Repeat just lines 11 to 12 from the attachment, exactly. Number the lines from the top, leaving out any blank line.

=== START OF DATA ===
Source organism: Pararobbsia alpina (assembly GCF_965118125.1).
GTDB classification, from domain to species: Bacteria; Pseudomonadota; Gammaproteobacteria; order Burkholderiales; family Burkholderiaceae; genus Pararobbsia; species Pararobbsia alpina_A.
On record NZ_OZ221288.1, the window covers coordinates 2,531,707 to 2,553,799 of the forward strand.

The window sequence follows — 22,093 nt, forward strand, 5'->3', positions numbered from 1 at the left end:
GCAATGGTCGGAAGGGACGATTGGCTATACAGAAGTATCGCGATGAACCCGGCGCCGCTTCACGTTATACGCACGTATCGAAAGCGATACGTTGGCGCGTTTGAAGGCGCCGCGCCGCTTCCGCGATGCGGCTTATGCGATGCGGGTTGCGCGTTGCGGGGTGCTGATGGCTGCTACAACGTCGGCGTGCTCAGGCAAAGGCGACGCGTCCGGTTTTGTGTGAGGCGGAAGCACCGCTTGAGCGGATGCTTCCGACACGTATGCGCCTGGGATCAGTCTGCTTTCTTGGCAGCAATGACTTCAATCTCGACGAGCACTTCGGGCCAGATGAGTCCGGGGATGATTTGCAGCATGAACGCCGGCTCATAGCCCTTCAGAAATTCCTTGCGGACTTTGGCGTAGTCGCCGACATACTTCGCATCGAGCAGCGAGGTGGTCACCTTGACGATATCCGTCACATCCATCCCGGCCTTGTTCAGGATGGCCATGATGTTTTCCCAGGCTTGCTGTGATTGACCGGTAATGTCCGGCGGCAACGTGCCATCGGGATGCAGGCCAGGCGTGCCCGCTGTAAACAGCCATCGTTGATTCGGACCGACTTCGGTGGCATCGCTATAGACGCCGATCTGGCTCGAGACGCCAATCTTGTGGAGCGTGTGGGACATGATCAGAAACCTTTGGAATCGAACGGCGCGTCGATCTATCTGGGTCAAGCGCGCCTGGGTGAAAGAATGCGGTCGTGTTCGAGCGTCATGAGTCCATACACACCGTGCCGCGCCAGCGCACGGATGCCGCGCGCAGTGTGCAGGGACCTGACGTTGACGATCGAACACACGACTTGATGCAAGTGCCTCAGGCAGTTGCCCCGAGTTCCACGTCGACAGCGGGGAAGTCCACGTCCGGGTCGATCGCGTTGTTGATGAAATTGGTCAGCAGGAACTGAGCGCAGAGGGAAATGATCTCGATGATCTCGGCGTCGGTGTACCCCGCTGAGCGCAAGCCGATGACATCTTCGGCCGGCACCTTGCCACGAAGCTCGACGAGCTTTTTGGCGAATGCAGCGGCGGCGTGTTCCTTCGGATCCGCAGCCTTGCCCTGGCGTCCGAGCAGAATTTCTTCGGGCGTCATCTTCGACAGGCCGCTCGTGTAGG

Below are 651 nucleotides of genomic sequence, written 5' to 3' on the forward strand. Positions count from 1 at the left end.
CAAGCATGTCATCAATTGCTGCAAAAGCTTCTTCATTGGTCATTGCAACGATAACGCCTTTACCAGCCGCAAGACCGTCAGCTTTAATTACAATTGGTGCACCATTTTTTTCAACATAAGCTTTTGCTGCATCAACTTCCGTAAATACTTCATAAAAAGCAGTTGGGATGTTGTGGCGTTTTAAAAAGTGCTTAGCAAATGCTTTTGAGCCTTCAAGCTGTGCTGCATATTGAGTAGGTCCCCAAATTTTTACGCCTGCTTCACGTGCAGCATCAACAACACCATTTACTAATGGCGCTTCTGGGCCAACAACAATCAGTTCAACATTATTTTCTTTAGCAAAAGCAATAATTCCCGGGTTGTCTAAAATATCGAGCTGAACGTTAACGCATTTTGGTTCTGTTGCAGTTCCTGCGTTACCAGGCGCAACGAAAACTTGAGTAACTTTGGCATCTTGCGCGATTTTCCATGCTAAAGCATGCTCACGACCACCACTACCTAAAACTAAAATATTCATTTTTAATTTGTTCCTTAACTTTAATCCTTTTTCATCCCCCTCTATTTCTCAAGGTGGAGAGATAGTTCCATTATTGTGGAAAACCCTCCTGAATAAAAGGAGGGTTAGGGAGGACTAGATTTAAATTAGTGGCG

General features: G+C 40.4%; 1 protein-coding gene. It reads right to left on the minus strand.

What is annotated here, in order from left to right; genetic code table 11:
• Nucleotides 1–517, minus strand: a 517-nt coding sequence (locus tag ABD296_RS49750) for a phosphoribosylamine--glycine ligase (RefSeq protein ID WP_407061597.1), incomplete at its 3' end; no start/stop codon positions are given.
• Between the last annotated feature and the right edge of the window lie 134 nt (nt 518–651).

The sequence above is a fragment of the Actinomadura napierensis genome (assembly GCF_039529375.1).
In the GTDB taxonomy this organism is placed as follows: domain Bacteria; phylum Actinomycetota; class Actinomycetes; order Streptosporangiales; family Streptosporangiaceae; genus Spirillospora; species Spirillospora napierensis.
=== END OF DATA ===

• Between the last annotated feature and the right edge of the window lie 134 nt (nt 518–651).

The sequence above is a fragment of the Actinomadura napierensis genome (assembly GCF_039529375.1).